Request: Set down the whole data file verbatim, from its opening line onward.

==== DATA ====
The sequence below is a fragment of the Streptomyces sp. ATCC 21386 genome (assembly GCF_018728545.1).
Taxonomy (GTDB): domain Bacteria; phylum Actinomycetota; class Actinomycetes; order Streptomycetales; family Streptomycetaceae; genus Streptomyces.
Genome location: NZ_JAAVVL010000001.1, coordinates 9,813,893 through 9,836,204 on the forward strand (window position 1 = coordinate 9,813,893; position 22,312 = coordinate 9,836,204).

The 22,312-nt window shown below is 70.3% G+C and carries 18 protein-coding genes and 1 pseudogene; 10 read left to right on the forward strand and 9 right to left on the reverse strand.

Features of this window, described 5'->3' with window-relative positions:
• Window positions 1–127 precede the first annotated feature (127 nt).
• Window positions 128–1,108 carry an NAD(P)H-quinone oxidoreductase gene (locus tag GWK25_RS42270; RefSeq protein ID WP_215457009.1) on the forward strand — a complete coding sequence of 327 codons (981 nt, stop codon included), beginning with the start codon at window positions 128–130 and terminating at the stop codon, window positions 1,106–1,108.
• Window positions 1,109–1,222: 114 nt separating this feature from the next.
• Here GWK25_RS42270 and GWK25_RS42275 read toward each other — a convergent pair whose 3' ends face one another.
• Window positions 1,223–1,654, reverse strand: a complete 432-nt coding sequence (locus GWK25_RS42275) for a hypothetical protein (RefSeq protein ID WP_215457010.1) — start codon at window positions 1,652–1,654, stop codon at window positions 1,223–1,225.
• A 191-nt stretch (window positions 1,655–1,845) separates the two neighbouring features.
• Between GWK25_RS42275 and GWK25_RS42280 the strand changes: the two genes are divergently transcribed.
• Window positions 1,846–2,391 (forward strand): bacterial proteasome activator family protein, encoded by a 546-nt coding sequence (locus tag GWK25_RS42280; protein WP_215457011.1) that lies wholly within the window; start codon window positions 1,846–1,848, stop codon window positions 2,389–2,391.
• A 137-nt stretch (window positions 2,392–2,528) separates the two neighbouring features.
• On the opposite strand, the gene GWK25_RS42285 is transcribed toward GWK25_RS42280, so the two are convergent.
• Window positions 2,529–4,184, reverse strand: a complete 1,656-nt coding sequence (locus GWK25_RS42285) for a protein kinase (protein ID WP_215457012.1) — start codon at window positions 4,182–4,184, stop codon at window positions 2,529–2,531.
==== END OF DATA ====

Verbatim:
The sequence below is a fragment of the Streptomyces sp. ATCC 21386 genome (assembly GCF_018728545.1).
Taxonomy (GTDB): domain Bacteria; phylum Actinomycetota; class Actinomycetes; order Streptomycetales; family Streptomycetaceae; genus Streptomyces.
Genome location: NZ_JAAVVL010000001.1, coordinates 9,813,893 through 9,836,204 on the forward strand (window position 1 = coordinate 9,813,893; position 22,312 = coordinate 9,836,204).

The 22,312-nt window shown below is 70.3% G+C and carries 18 protein-coding genes and 1 pseudogene; 10 read left to right on the forward strand and 9 right to left on the reverse strand.

Features of this window, described 5'->3' with window-relative positions:
• Window positions 1–127 precede the first annotated feature (127 nt).
• Window positions 128–1,108 carry an NAD(P)H-quinone oxidoreductase gene (locus tag GWK25_RS42270; RefSeq protein ID WP_215457009.1) on the forward strand — a complete coding sequence of 327 codons (981 nt, stop codon included), beginning with the start codon at window positions 128–130 and terminating at the stop codon, window positions 1,106–1,108.
• Window positions 1,109–1,222: 114 nt separating this feature from the next.
• Here GWK25_RS42270 and GWK25_RS42275 read toward each other — a convergent pair whose 3' ends face one another.
• Window positions 1,223–1,654, reverse strand: a complete 432-nt coding sequence (locus GWK25_RS42275) for a hypothetical protein (RefSeq protein ID WP_215457010.1) — start codon at window positions 1,652–1,654, stop codon at window positions 1,223–1,225.
• A 191-nt stretch (window positions 1,655–1,845) separates the two neighbouring features.
• Between GWK25_RS42275 and GWK25_RS42280 the strand changes: the two genes are divergently transcribed.
• Window positions 1,846–2,391 (forward strand): bacterial proteasome activator family protein, encoded by a 546-nt coding sequence (locus tag GWK25_RS42280; protein WP_215457011.1) that lies wholly within the window; start codon window positions 1,846–1,848, stop codon window positions 2,389–2,391.
• A 137-nt stretch (window positions 2,392–2,528) separates the two neighbouring features.
• On the opposite strand, the gene GWK25_RS42285 is transcribed toward GWK25_RS42280, so the two are convergent.
• Window positions 2,529–4,184, reverse strand: a complete 1,656-nt coding sequence (locus GWK25_RS42285) for a protein kinase (protein ID WP_215457012.1) — start codon at window positions 4,182–4,184, stop codon at window positions 2,529–2,531.